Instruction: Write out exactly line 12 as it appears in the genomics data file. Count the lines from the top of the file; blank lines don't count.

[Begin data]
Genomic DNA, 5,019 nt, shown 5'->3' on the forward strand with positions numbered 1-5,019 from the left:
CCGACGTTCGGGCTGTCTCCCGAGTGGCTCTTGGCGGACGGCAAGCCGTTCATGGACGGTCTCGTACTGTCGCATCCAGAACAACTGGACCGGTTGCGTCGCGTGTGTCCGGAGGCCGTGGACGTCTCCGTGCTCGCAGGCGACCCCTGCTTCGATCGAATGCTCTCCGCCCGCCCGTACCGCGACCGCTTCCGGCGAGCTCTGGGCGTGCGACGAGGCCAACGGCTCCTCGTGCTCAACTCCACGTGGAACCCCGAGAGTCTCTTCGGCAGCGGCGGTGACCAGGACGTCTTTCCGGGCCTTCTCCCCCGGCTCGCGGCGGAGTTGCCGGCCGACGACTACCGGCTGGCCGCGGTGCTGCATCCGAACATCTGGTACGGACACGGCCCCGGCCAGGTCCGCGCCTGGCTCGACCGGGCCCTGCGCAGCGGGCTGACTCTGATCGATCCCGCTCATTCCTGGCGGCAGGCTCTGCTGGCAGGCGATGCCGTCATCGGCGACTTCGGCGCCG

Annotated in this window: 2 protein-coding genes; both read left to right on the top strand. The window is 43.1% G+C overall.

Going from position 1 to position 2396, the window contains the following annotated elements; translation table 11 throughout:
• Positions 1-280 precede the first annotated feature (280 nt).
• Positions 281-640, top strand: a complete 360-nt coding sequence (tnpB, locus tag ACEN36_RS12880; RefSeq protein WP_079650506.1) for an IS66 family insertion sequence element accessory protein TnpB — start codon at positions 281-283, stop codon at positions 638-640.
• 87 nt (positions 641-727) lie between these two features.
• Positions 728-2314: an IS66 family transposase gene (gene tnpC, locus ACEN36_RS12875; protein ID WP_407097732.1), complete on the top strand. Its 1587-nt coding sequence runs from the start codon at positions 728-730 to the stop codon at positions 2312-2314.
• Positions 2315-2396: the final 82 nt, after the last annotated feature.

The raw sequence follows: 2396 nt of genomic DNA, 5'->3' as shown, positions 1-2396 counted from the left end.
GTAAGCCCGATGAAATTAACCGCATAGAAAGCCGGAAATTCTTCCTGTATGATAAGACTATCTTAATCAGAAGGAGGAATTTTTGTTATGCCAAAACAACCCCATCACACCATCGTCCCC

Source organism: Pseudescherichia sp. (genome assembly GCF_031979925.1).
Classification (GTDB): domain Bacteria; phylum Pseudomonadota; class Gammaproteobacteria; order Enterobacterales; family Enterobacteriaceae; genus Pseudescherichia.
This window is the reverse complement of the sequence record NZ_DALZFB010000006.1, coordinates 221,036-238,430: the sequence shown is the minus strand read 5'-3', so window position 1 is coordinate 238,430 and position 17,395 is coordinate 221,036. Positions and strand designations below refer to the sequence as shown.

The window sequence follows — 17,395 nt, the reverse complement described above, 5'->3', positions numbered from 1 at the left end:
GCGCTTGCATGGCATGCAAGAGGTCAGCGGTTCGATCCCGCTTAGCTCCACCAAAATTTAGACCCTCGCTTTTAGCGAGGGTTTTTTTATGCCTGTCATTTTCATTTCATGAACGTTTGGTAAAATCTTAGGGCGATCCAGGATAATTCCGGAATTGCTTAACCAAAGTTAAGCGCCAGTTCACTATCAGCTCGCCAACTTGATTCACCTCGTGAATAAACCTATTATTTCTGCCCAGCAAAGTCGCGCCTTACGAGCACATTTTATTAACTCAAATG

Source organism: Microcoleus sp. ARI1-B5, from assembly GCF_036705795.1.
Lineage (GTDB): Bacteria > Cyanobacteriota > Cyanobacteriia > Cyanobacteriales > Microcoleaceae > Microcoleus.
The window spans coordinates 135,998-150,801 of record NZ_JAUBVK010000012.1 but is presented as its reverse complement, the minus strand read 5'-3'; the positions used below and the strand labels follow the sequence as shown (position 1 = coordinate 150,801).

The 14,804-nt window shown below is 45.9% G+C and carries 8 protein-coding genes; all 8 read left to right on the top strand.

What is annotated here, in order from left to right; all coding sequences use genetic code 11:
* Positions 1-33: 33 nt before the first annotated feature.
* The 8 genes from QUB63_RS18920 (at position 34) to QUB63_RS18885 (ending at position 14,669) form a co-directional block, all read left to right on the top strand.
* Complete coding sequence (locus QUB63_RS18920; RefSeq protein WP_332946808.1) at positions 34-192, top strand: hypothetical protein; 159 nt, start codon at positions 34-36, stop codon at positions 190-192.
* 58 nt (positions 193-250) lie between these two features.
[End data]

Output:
Source organism: Pseudescherichia sp. (genome assembly GCF_031979925.1).